Also, in some embodiments a user may be permitted to slide a finger on a navigation symbol to emulate a joystick-type cursor navigation device, causing the screen cursor to move in accordance with the direction and, if desired, speed of finger sliding.

The example non-limiting layout shown in FIG. 3 may also include, to the right of the navigation symbol 52 in a horizontal row, a select key 62 and a start key 64. Below the select and start keys 62, 64, L3 and R3 symbols may be presented. To the right of the select key 62 and start key 64, action keys 66, 68, 70, 72 may be presented and may be arranged in a diamond configuration shown, respectively shaped as a square, an “x”, a circle, and a triangle.

Without limitation and only by way of illustrative example, action keys including the keys 66-72 as well as the L1, L2, L3, R1, R2, R3 keys may be used to represent a desire on the part of the user to cause a game character to shoot a weapon, select a weapon, throw an object or a punch, dive, block, climb, kick, disarm, roll over, crouch, call, spin, dash, jump, show status, etc.

FIG. 4 shows a second control layout in which a navigation key 74 may be presented on the left pair of the display 18 followed in a row by a select key 76 and start key 78. Action keys X, Y, A, and B may be presented as shown on the right part of the display 18. The action keys and navigation keys in FIG. 4 may have similar functions to those described above in relation to FIG. 3.

FIG. 5 shows a third control layout in which a navigation key 80 may be presented on the lower left part of the display 18. Above and slightly to the left of the navigation key 80, a “move” key 82 may be displayed followed in a row from left to right by a “previous menu” key 84, an “exit” key 86, and a start key 88. Action keys X, Y, A, and B may be presented as shown in a box-like or cruciform-like arrangement on the right part of the display 18. The action keys and navigation keys in FIG. 5 may have similar functions to those described above in relation to FIG. 3.

It may now be appreciated that among other advantages, the controller provides for backward compatibility so that it may be programmed to emulate the key layout of an older controller that may no longer be available, so that an owner of an older game console can still use the console. Further, in addition to action and navigation symbols the display can present an image of a keyboard that can be manipulated to input alpha-numeric characters.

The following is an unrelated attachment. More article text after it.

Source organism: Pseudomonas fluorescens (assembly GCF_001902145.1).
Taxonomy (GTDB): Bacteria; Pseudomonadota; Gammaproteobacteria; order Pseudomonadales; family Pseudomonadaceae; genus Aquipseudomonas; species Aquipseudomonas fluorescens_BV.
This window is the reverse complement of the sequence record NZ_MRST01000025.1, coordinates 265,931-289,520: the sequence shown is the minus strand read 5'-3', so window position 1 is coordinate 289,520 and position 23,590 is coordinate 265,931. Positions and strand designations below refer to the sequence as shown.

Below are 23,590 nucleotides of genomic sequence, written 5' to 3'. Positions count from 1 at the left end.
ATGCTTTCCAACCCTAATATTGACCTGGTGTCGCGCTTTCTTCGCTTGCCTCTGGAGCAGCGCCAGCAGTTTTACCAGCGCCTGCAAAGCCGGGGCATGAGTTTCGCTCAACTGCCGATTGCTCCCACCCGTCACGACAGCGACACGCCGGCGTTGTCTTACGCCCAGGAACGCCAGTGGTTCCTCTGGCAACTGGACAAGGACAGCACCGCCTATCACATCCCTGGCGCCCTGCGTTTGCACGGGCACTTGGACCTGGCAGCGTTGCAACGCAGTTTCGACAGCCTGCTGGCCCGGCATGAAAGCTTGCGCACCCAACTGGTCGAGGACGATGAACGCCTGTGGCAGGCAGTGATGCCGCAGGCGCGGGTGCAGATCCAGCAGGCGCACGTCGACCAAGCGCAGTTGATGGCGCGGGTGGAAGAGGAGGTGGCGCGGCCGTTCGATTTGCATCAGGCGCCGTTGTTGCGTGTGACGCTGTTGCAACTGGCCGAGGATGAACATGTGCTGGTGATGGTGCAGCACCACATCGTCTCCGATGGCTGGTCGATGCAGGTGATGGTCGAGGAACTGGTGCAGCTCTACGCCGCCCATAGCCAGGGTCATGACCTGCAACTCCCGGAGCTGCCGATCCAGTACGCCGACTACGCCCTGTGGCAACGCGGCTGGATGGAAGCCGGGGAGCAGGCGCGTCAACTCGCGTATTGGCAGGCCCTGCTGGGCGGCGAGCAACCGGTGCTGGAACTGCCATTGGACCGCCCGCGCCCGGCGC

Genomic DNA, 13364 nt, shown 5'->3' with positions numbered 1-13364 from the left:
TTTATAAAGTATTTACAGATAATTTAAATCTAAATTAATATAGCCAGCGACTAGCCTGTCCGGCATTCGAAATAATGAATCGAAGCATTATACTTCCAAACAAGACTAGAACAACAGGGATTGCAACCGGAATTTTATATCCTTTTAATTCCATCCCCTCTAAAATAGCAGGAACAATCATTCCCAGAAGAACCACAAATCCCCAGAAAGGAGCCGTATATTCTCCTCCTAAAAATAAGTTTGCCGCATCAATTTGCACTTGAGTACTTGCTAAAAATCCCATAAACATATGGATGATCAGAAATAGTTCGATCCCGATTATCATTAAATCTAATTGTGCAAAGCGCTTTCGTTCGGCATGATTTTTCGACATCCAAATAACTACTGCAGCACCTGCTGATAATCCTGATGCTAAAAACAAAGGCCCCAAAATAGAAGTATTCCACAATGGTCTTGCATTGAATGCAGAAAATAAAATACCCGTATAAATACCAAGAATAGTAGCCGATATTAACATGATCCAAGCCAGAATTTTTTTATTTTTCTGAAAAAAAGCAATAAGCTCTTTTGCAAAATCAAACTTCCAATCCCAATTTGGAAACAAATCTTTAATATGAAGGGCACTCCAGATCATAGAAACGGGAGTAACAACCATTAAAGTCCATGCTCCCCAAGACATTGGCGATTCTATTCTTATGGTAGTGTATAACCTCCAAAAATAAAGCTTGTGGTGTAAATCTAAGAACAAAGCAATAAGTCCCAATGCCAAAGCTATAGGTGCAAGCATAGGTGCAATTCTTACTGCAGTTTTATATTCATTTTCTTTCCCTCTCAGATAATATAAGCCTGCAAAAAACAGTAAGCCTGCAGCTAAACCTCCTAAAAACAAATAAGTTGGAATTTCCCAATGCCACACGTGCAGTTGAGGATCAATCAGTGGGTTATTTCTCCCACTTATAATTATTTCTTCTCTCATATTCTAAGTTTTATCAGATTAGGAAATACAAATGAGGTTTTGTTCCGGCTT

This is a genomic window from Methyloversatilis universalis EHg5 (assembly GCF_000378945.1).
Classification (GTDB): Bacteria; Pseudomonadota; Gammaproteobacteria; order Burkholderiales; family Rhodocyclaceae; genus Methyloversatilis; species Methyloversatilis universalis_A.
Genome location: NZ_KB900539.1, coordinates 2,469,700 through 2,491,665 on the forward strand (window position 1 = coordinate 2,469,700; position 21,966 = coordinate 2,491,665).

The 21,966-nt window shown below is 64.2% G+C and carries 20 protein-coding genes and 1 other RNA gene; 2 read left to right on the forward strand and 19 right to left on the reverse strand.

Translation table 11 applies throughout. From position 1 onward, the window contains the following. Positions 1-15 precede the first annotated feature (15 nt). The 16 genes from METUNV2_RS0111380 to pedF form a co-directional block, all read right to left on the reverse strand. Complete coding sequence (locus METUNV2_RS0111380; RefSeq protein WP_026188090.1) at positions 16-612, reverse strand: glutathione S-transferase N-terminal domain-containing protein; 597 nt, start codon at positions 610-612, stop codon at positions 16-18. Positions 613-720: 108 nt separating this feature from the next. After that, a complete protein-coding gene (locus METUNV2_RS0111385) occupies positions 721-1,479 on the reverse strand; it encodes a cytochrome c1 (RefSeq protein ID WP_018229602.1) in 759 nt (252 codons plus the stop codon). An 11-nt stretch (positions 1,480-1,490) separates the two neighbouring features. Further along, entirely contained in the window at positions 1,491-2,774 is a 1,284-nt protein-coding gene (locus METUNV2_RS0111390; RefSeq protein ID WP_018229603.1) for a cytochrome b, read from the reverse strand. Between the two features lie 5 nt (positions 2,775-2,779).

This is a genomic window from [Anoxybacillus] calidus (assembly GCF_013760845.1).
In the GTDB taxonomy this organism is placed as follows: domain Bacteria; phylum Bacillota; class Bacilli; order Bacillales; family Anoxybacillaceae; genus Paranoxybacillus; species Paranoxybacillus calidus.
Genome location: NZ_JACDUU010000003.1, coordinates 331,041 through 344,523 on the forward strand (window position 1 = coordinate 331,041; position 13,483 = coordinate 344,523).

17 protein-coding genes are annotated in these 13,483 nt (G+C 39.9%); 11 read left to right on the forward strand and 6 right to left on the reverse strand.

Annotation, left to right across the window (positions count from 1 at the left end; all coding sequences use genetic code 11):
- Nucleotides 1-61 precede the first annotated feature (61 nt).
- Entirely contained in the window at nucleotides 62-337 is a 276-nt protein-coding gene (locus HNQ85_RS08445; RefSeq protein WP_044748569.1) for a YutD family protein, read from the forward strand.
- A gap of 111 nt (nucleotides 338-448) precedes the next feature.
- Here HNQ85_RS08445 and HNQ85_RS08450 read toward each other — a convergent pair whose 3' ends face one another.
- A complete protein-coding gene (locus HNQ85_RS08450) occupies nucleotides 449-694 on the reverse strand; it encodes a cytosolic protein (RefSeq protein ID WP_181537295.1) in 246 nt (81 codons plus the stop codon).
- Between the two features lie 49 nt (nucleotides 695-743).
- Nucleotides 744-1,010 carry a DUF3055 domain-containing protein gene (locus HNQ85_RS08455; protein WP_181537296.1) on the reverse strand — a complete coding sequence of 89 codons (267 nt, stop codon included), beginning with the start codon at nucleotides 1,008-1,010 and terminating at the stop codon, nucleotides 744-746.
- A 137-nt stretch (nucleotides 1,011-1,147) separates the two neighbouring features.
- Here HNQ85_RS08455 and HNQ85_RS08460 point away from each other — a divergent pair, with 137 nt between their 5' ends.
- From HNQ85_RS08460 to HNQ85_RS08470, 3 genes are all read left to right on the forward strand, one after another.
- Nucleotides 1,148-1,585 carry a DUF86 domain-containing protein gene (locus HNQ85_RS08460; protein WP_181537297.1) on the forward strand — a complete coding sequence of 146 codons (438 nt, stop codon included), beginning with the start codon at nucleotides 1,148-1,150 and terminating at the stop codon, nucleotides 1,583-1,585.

While the particular UNIVERSAL GAME CONSOLE CONTROLLER is herein shown and described in detail, it is to be understood that the subject matter which is encompassed by the present invention is limited only by the claims.

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Reference
1"Console Specialty Controller Roundup" http://archive.gamespy.com/hardware/december02/consolespecial/index2.shtml.
2"PS2 Universal Controller Adapter" http://www.ztnetstore.com/product-info.php/products-id/271.
3"Universal Controller Adapter by Gemini" http://www.estarland.com/produt29472.html.
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Referenced by
Citing PatentFiling datePublication dateApplicantTitle
US20130324236 *Jun 4, 2013Dec 5, 2013Techart LlcProtocol converter
WO2014047028A1 *Sep 17, 2013Mar 27, 2014Tipping Point Group, LlcSeamless initiation of primary and secondary games at modified gaming machines
Classifications
U.S. Classification463/36, 340/5.61, 340/10.1, 341/169, 340/5.32, 463/46, 340/5.1, 341/173, 463/37, 341/176
International ClassificationA63F9/24
Cooperative ClassificationA63F2300/1018, A63F13/06, A63F2300/301
European ClassificationA63F13/06
Legal Events
DateCodeEventDescription
Aug 12, 2008ASAssignment
Free format text: ASSIGNMENT OF ASSIGNORS INTEREST;ASSIGNORS:WONG, LING JUN;PANDYA, UTKARSH;ROUT, BIRANCHI NARAYAN;REEL/FRAME:021374/0901
Free format text: ASSIGNMENT OF ASSIGNORS INTEREST;ASSIGNORS:WONG, LING JUN;PANDYA, UTKARSH;ROUT, BIRANCHI NARAYAN;REEL/FRAME:021374/0901
Owner name: SONY CORPORATION, JAPAN
Owner name: SONY ELECTRONICS INC., NEW JERSEY
Owner name: SONY CORPORATION,JAPAN
Free format text: ASSIGNMENT OF ASSIGNORS INTEREST;ASSIGNORS:WONG, LING JUN;PANDYA, UTKARSH;ROUT, BIRANCHI NARAYAN;US-ASSIGNMENT DATABASE UPDATED:20100218;REEL/FRAME:21374/901
Effective date: 20080812
Owner name: SONY ELECTRONICS INC.,NEW JERSEY
Free format text: ASSIGNMENT OF ASSIGNORS INTEREST;ASSIGNORS:WONG, LING JUN;PANDYA, UTKARSH;ROUT, BIRANCHI NARAYAN;US-ASSIGNMENT DATABASE UPDATED:20100218;REEL/FRAME:21374/901
Effective date: 20080812
Owner name: SONY ELECTRONICS INC., NEW JERSEY
Free format text: ASSIGNMENT OF ASSIGNORS INTEREST;ASSIGNORS:WONG, LING JUN;PANDYA, UTKARSH;ROUT, BIRANCHI NARAYAN;REEL/FRAME:021374/0901
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Owner name: SONY CORPORATION,JAPAN
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Free format text: ASSIGNMENT OF ASSIGNORS INTEREST;ASSIGNORS:WONG, LING JUN;PANDYA, UTKARSH;ROUT, BIRANCHI NARAYAN;REEL/FRAME:021374/0901
Effective date: 20080812
Owner name: SONY ELECTRONICS INC.,NEW JERSEY
Free format text: ASSIGNMENT OF ASSIGNORS INTEREST;ASSIGNORS:WONG, LING JUN;PANDYA, UTKARSH;ROUT, BIRANCHI NARAYAN;REEL/FRAME:021374/0901
Effective date: 20080812